What factors increase the risk of phlebitis?

All factors that slow down the blood flow, increase blood clotting or change the inner blood vessel wall also increase the risk of superficial venous inflammation.

These include:

  • varicose veins
  • venous insufficiency
  • damage to the vein wall
  • surgery on veins
  • infusions via veins
  • injecting drugs into the veins

In general, blood clots are more common as a result of:

  • bed rest after surgery or due to other illnesses
  • too little exercise and physical activity
  • pregnancy and the postpartum recovery period
  • the use of hormonal contraceptives
  • hormone therapy during the menopause
  • changes to the blood clotting system that promote blood clotting
  • tumor diseases
  • severe obesity
  • older age
  • vasculitis
  • auto-immune diseases
  • previous incidences of phlebitis

How common is phlebitis?

It is estimated that between 5 and 8 of every 1,000 adult men and women develop superficial venous inflammation each year. The prevalence increases with age.

How does phlebitis progress?

Any discomfort caused by phlebitis usually disappears after a few days. In the case of uncomplicated inflammation without further risk factors, it is unlikely for complications to occur due to the formation and detachment of blood clots. However, it may still be possible to feel the thickened vein wall for several months.

With uncomplicated phlebitis, a follow-up medical examination about 7 to 10 days after the diagnosis can be useful to assess how the phlebitis is developing. If the phlebitis is caused by another condition, the outlook depends on how this is treated.

How is phlebitis diagnosed?

Phlebitis can be quickly diagnosed based on the typical symptoms and appearance. Despite this, doctors usually also perform a Doppler ultrasound to detect larger blood clots and their precise location. This also enables them to determine whether the blood clots are going away or developing further.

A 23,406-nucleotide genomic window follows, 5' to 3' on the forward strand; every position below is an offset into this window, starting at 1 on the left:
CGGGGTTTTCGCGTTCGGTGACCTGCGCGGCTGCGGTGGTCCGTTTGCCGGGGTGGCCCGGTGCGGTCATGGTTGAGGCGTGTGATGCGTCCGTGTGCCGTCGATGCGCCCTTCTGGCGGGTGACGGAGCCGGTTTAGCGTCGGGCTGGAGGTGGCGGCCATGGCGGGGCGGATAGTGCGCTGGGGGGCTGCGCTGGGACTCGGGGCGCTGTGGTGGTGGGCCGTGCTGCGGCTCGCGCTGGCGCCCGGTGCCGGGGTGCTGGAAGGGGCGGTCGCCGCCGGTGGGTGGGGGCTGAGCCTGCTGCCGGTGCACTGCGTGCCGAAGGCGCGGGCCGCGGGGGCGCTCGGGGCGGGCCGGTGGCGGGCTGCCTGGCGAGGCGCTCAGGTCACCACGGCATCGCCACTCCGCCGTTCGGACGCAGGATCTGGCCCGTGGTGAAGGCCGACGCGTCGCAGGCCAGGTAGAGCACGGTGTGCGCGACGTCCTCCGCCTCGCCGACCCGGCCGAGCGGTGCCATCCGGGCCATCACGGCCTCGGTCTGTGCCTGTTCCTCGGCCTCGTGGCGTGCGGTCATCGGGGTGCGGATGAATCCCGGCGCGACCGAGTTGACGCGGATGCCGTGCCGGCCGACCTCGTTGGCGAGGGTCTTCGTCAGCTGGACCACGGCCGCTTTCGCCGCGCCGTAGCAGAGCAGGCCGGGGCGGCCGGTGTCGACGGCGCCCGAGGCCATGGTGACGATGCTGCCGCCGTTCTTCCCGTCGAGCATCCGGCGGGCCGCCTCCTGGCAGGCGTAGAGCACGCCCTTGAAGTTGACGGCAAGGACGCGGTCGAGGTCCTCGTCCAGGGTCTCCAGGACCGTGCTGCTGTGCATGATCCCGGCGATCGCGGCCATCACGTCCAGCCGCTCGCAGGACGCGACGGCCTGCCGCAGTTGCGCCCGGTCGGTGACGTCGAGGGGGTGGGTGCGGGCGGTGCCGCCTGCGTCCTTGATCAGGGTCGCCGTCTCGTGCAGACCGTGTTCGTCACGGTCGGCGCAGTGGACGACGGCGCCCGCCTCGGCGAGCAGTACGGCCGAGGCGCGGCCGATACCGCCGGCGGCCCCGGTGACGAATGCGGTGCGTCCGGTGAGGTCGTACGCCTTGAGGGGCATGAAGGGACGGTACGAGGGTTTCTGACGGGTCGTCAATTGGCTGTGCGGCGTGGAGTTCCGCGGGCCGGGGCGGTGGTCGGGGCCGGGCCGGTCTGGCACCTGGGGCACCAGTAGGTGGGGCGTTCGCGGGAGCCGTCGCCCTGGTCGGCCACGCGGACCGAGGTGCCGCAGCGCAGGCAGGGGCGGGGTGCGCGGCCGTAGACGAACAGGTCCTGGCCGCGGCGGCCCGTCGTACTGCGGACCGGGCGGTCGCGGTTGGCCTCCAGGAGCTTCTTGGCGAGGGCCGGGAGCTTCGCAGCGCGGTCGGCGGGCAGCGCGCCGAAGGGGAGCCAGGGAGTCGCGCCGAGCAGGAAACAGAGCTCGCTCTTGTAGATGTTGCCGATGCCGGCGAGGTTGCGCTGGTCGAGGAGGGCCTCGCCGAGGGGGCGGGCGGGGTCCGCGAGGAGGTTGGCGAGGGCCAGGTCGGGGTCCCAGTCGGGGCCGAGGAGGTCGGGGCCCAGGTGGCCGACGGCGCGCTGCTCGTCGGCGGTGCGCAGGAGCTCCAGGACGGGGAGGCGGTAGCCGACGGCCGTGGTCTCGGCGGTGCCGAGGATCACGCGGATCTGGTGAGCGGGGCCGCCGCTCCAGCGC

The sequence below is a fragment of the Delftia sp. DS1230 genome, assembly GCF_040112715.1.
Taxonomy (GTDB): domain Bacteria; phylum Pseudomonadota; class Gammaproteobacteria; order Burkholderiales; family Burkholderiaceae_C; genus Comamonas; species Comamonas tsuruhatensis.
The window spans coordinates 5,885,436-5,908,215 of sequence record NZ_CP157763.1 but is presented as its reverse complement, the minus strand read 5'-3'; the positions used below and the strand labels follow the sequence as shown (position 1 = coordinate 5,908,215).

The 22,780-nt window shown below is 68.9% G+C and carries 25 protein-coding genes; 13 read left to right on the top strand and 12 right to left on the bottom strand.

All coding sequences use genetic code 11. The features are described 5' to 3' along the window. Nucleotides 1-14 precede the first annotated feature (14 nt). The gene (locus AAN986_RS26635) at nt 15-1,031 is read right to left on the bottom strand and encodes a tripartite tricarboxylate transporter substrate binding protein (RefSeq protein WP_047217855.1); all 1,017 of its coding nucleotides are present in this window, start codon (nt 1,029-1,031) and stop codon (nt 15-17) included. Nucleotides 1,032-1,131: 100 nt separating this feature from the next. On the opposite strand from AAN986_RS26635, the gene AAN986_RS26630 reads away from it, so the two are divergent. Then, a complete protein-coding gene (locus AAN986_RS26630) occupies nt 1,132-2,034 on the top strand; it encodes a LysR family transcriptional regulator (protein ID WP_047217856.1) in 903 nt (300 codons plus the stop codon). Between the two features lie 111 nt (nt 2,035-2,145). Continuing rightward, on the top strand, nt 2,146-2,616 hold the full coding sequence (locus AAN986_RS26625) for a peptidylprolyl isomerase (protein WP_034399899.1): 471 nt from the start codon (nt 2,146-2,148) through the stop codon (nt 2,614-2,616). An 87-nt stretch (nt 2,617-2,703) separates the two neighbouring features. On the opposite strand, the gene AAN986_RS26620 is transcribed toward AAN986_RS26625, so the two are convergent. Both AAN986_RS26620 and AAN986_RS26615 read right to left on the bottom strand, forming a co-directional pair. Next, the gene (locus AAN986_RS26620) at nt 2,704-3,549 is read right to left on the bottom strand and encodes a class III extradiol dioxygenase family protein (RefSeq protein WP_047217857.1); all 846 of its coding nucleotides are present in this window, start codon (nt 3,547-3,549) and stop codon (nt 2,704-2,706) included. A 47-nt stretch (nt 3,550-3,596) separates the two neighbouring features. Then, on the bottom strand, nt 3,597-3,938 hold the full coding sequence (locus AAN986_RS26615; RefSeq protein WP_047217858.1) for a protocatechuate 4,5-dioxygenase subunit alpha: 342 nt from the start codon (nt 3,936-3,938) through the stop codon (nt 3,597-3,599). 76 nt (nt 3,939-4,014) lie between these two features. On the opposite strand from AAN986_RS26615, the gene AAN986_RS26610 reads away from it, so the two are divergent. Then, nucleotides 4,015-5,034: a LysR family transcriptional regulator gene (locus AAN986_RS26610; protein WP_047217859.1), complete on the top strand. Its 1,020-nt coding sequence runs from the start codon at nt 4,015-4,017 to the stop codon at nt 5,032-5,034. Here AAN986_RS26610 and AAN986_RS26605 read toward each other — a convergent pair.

If the condition is without complications, no other examinations are required. If the phlebitis is thought to have potentially been caused by a blood clotting disorder, this can be checked by performing a blood test. Further investigations are predominantly offered if the patient has no varicose veins or if phlebitis recurs repeatedly.

How is phlebitis treated?

There are various ways to treat superficial venous inflammation. These primarily aim at alleviating the symptoms.

The methods include:

  • frequently raising the affected leg, but ideally not bed rest or immobilization
  • cooling or warming compresses
  • localized pressure treatment with compression stockings or bandages
  • non-steroidal anti-inflammatory drugs such as ibuprofen or diclofenac
  • antibiotics if there are signs of bacterial infection
  • anticoagulant drugs if there are signs or an increased risk of a larger blood clot

In rare cases, the affected vein may also be surgically removed or tied.

In cooperation with the Institute for Quality and Efficiency in Health Care (Institut für Qualität und Wirtschaftlichkeit im Gesundheitswesen – IQWiG).